# Symmetric ciphers

A cipher is symmetric when the same Key used to encrypt information is also used to decrypt information resulting in Key symmetry. A simple example of this is a XOR cipher. To encrypt with an XOR cipher you simply XOR the bits of the key with the bits of the plaintext. To decrypte the cipher text you XOR the same key with the plaintext. I have provided an XOR truth table bellow for convienence.

A | B | A XOR B |
---|---|---|

0 | 1 | 1 |

0 | 0 | 0 |

1 | 1 | 0 |

1 | 0 | 1 |

**NOTE** this cipher is if the same key is used more then once. See this article for the details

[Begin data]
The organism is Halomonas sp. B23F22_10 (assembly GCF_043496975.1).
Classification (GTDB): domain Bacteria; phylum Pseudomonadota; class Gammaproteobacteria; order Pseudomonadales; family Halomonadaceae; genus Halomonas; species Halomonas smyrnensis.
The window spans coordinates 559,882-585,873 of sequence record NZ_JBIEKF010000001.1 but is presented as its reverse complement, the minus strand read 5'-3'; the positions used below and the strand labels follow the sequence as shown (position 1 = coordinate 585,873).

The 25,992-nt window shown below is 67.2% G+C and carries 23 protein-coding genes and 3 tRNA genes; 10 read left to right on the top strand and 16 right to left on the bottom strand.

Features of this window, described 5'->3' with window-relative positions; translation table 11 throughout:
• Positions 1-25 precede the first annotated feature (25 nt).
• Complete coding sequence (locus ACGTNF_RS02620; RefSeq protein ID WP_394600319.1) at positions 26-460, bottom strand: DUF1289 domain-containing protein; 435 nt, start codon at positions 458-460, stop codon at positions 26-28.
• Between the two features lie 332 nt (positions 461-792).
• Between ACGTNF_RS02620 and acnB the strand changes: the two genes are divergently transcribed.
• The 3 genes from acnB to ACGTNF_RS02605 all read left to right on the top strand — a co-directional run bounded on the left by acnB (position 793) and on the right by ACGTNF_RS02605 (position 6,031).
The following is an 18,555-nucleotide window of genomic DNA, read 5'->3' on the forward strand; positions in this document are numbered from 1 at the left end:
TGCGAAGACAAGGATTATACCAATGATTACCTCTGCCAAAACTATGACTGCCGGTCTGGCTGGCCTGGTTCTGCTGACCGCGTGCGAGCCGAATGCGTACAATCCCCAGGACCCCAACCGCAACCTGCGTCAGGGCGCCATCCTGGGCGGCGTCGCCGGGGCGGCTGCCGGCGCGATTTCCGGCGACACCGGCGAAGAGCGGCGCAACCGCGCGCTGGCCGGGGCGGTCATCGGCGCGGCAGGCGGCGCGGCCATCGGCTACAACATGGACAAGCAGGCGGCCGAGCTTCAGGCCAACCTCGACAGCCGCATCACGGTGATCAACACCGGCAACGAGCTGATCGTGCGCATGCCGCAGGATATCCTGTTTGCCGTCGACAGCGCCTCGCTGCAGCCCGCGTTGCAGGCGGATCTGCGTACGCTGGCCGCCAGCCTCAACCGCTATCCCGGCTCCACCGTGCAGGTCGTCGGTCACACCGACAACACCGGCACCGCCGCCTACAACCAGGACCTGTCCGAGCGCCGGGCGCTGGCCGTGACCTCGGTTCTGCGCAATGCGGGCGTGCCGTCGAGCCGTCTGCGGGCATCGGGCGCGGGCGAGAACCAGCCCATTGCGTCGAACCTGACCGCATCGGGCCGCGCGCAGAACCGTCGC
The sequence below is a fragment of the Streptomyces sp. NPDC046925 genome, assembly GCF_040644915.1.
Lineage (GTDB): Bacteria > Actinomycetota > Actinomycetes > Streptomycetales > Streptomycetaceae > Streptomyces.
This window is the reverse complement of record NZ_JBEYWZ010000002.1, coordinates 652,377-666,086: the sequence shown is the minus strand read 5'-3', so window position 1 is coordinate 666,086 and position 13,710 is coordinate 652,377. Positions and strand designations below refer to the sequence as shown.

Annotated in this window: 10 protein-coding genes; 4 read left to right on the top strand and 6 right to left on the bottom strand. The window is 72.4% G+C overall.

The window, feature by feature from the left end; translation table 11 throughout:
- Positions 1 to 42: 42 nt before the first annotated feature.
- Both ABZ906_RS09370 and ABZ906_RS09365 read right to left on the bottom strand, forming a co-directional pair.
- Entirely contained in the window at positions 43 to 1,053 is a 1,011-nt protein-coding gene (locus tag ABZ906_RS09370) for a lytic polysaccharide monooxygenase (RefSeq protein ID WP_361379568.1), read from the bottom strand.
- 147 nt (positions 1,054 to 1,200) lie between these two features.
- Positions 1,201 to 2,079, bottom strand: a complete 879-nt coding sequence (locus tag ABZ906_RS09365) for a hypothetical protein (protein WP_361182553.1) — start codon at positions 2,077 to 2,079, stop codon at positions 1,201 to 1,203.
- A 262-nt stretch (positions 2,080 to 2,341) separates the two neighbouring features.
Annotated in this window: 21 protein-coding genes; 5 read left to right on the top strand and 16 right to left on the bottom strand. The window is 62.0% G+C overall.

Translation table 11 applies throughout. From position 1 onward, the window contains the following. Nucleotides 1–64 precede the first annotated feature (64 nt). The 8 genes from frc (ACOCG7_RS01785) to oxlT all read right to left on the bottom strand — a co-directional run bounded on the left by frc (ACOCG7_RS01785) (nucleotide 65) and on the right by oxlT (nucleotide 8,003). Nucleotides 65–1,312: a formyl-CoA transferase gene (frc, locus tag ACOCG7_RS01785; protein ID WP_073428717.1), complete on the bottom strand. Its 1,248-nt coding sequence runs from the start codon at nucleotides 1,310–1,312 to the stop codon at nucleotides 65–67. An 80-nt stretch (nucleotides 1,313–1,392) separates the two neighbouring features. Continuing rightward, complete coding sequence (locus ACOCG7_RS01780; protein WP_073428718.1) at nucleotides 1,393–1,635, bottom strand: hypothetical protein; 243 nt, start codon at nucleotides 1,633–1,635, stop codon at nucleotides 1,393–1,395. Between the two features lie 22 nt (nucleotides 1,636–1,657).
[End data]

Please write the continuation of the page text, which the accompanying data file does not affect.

Other examples of symmetric ciphers include the transposition ciphers like Caesar’s Cipher, and permutation ciphers. Both are easily broken by frequency analysis. Most monoalphabetic Symmetric ciphers (one alphabet) are broken with frequency analysis.

There are existing Symmetric ciphers that have not been broken. A good example is the Advanced Encryption Standard or AES. However, the security of AES relies on having a sufficiently large key size.

Symmetric ciphers are appropriate until you need to send a key over a communication protocol securely. You and the receiving party must share a key to share private information over a secure communication channel. You can see this chicken or the egg problem forming. How do you securely share the Key?